Horizontal Gene Transfer and The Evolution of Aminoacyl-tRNA Synthetases

Date of Completion

January 2011


Biology, Microbiology|Biology, Evolution and Development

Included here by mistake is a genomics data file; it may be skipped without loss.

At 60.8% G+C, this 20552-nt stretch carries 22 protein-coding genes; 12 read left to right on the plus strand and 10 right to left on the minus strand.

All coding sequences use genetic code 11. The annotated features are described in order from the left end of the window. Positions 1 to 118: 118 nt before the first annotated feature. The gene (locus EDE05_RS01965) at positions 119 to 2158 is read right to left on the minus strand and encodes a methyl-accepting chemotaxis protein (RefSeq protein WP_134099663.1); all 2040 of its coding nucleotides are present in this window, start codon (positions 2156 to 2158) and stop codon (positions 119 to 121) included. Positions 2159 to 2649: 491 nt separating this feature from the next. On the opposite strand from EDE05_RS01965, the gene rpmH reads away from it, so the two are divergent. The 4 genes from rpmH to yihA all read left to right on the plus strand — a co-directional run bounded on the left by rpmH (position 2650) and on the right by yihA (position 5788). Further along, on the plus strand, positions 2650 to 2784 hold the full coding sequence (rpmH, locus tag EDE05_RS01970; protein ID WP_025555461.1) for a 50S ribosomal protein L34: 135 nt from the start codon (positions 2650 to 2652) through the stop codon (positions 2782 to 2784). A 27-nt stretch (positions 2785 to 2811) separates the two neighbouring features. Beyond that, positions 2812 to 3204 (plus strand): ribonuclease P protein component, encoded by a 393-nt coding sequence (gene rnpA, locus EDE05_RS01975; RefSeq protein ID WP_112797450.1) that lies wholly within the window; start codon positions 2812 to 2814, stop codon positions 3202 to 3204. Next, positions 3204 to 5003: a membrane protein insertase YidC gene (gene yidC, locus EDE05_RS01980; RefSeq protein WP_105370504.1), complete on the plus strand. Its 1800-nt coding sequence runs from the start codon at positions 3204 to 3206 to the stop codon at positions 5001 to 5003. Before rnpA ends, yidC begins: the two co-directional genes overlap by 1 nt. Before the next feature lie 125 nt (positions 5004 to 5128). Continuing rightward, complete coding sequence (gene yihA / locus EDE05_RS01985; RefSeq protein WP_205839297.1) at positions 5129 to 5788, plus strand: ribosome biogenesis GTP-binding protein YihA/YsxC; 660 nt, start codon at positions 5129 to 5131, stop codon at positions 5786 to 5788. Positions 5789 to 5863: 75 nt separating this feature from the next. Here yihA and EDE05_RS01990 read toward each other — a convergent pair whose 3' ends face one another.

Horizontal gene transfer (HGT) involves the acquisition of genetic material from a donor organism and its incorporation into the genome of the recipient, without the two organisms being in a parent-offspring relationship. Genes, gene fragments and even operons can be transferred across broad taxonomic boundaries and this can contribute to genetic novelty of a genome. Hence, the genealogical history of a genome cannot be portrayed simply as a lineal descent from a common ancestor that existed in some distant past because a lineage can trace its ancestry from a myriad of sources, both living and extinct. In this dissertation, I present three different cases of HGT: transfers between close relatives, between distantly related taxa and from ancient lineages. The focus of this dissertation is on aminoacyl-tRNA synthetases, a group of enzymes that play an integral role in the translation machinery. Phylogenetic analyses of these enzymes indicate that HGT has played an important role in their evolutionary histories. In some cases, the transferred genes acquired from distant relatives endow the recipient with novel metabolic processes and physiological capacities, and can therefore result to topologies that conflict with the organismal tree. However, in most instances, a bias to transfer genes with closely related partners will maintain and strengthen similarity within groups. Looking at the overall Tree/Net of Life, we therefore see that microbial lineages and relationships are shaped by both HGT and shared ancestry. ^